- Case records of the Massachusetts General Hospital. Weekly clinicopathological exercises. Case 31-1994. A 25-year-old man with the recent onset of diabetes mellitus and congestive heart failure. N Engl J Med 1994; 331:460.
- Williams R, Smith PM, Spicer EJ, et al. Venesection therapy in idiopathic haemochromatosis. An analysis of 40 treated and 18 untreated patients. Q J Med 1969; 38:1.
- Dymock IW, Cassar J, Pyke DA, et al. Observations on the pathogenesis, complications and treatment of diabetes in 115 cases of haemochromatosis. Am J Med 1972; 52:203.
- Brandhagen DJ, Alvarez W, Therneau TM, et al. Iron overload in cirrhosis-HFE genotypes and outcome after liver transplantation. Hepatology 2000; 31:456.
- Kowdley KV, Brandhagen DJ, Gish RG, et al. Survival after liver transplantation in patients with hepatic iron overload: the national hemochromatosis transplant registry. Gastroenterology 2005; 129:494.
- Yu L, Ioannou GN. Survival of liver transplant recipients with hemochromatosis in the United States. Gastroenterology 2007; 133:489.
- Bulaj ZJ, Ajioka RS, Phillips JD, et al. Disease-related conditions in relatives of patients with hemochromatosis. N Engl J Med 2000; 343:1529.
- Beutler E, Felitti VJ, Koziol JA, et al. Penetrance of 845G--> A (C282Y) HFE hereditary haemochromatosis mutation in the USA. Lancet 2002; 359:211.
- Andersen RV, Tybjaerg-Hansen A, Appleyard M, et al. Hemochromatosis mutations in the general population: iron overload progression rate. Blood 2004; 103:2914.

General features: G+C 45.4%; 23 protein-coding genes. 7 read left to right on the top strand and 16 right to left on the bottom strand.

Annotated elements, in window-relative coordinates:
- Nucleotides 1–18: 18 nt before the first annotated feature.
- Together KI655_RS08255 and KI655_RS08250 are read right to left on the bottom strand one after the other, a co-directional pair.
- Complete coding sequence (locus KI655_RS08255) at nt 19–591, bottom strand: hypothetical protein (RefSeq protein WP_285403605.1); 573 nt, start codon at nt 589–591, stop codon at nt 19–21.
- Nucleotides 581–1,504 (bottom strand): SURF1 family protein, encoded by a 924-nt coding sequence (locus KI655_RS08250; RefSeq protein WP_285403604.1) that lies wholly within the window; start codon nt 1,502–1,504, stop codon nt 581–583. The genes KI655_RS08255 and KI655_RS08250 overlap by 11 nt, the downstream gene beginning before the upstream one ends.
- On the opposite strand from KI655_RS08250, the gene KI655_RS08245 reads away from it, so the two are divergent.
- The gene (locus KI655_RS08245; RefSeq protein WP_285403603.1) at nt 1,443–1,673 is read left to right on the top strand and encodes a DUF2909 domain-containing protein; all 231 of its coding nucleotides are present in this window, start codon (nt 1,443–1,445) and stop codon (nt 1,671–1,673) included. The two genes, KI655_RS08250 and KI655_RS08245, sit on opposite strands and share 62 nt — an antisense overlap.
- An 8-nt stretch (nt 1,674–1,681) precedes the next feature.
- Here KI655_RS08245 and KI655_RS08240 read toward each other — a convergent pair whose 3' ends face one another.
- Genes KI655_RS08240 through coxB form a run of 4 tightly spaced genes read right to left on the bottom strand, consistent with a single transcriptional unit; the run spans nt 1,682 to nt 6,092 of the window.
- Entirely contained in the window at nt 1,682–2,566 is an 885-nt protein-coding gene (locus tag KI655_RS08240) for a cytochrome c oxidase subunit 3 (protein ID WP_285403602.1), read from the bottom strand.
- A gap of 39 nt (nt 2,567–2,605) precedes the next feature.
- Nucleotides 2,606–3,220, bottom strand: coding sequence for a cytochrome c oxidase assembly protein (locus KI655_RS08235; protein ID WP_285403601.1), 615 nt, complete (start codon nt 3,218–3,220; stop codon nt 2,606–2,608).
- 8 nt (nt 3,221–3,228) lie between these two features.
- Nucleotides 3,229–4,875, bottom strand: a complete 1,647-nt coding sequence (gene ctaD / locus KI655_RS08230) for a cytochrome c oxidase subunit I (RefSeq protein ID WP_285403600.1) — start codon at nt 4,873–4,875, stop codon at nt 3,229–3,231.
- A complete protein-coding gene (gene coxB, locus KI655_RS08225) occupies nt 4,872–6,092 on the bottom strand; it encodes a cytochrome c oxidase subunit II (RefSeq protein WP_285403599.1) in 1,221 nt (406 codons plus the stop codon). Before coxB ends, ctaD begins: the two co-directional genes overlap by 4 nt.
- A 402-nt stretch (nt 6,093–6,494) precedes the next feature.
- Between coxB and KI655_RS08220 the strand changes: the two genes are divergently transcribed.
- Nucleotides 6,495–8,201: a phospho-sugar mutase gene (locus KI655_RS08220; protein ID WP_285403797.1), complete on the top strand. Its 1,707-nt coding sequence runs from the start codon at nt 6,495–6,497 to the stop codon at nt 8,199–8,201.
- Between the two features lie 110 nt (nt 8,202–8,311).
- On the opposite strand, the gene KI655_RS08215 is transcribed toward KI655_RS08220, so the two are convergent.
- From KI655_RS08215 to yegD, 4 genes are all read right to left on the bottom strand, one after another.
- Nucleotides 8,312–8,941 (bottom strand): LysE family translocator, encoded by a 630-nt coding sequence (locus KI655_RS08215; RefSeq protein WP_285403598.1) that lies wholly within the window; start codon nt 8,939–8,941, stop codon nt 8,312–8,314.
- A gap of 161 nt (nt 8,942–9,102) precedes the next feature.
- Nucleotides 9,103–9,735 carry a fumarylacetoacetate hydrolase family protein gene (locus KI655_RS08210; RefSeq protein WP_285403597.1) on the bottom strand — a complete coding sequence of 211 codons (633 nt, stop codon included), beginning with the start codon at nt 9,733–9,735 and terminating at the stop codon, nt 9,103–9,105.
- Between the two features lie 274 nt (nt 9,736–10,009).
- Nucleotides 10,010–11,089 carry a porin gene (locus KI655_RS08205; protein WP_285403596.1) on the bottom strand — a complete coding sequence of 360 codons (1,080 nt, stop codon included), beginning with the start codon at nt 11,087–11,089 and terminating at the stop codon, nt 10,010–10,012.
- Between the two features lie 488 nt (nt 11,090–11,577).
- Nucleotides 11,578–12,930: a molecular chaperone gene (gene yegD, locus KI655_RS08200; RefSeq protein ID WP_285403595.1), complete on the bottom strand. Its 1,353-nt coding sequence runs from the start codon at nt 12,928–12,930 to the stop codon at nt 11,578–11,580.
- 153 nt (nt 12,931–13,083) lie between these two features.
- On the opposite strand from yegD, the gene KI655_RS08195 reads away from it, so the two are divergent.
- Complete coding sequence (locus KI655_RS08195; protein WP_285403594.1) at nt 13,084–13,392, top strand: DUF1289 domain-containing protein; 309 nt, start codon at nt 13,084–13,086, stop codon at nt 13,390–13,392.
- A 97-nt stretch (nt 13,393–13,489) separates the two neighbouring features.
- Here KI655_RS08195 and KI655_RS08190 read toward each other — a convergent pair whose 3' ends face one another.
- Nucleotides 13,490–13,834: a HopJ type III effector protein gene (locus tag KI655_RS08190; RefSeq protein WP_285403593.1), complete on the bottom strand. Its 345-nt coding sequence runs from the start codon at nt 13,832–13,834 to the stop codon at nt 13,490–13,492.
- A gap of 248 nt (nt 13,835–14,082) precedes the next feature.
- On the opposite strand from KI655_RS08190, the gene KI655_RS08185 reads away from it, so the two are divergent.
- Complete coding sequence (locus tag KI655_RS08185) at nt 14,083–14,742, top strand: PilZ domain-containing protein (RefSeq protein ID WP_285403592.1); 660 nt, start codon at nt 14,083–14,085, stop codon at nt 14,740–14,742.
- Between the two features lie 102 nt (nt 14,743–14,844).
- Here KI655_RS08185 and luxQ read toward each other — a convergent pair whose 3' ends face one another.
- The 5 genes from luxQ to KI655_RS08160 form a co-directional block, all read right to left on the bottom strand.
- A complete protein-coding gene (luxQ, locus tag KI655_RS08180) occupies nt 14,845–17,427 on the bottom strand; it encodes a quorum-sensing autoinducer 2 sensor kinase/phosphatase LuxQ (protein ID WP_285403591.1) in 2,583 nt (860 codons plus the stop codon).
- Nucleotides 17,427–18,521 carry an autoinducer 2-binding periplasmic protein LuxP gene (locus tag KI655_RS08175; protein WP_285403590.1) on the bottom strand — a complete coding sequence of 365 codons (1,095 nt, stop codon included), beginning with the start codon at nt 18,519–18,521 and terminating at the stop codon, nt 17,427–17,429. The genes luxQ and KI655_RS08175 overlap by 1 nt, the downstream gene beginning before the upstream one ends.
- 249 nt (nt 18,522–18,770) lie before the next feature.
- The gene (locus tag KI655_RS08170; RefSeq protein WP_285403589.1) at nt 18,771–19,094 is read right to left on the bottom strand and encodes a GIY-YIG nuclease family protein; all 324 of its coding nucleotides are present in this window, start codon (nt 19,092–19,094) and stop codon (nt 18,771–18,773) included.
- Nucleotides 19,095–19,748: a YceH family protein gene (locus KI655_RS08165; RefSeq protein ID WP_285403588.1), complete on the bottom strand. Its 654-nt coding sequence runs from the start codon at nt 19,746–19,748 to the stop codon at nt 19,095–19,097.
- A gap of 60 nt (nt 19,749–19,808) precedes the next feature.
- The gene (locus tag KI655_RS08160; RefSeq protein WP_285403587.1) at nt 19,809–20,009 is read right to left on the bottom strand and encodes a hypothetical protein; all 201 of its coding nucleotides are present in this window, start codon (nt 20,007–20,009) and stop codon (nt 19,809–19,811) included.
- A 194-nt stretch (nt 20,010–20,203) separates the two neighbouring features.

- Olynyk JK, Hagan SE, Cullen DJ, et al. Evolution of untreated hereditary hemochromatosis in the Busselton population: a 17-year study. Mayo Clin Proc 2004; 79:309.
- Allen KJ, Bertalli NA, Osborne NJ, et al. HFE Cys282Tyr homozygotes with serum ferritin concentrations below 1000 microg/L are at low risk of hemochromatosis. Hepatology 2010; 52:925.
- Adams PC, Barton JC. How I treat hemochromatosis. Blood 2010; 116:317.
- van Bokhoven MA, van Deursen TB, Swinkels DW. Diagnosis and management of hereditary hemochromatosis. Br Med J 2011; 342:218.
- Bacon BR, Adams PC, Kowdley KV, et al. Diagnosis and management of hemochromatosis: 2011 practice guideline by the American Association for the Study of Liver Diseases. Hepatology 2011; 54:328.
- Barton JC, McDonnell SM, Adams PC, et al. Management of hemochromatosis. Hemochromatosis Management Working Group. Ann Intern Med 1998; 129:932.
- Bardou-Jacquet E, Ben Ali Z, Beaumont-Epinette MP, et al. Non-HFE hemochromatosis: pathophysiological and diagnostic aspects. Clin Res Hepatol Gastroenterol 2014; 38:143.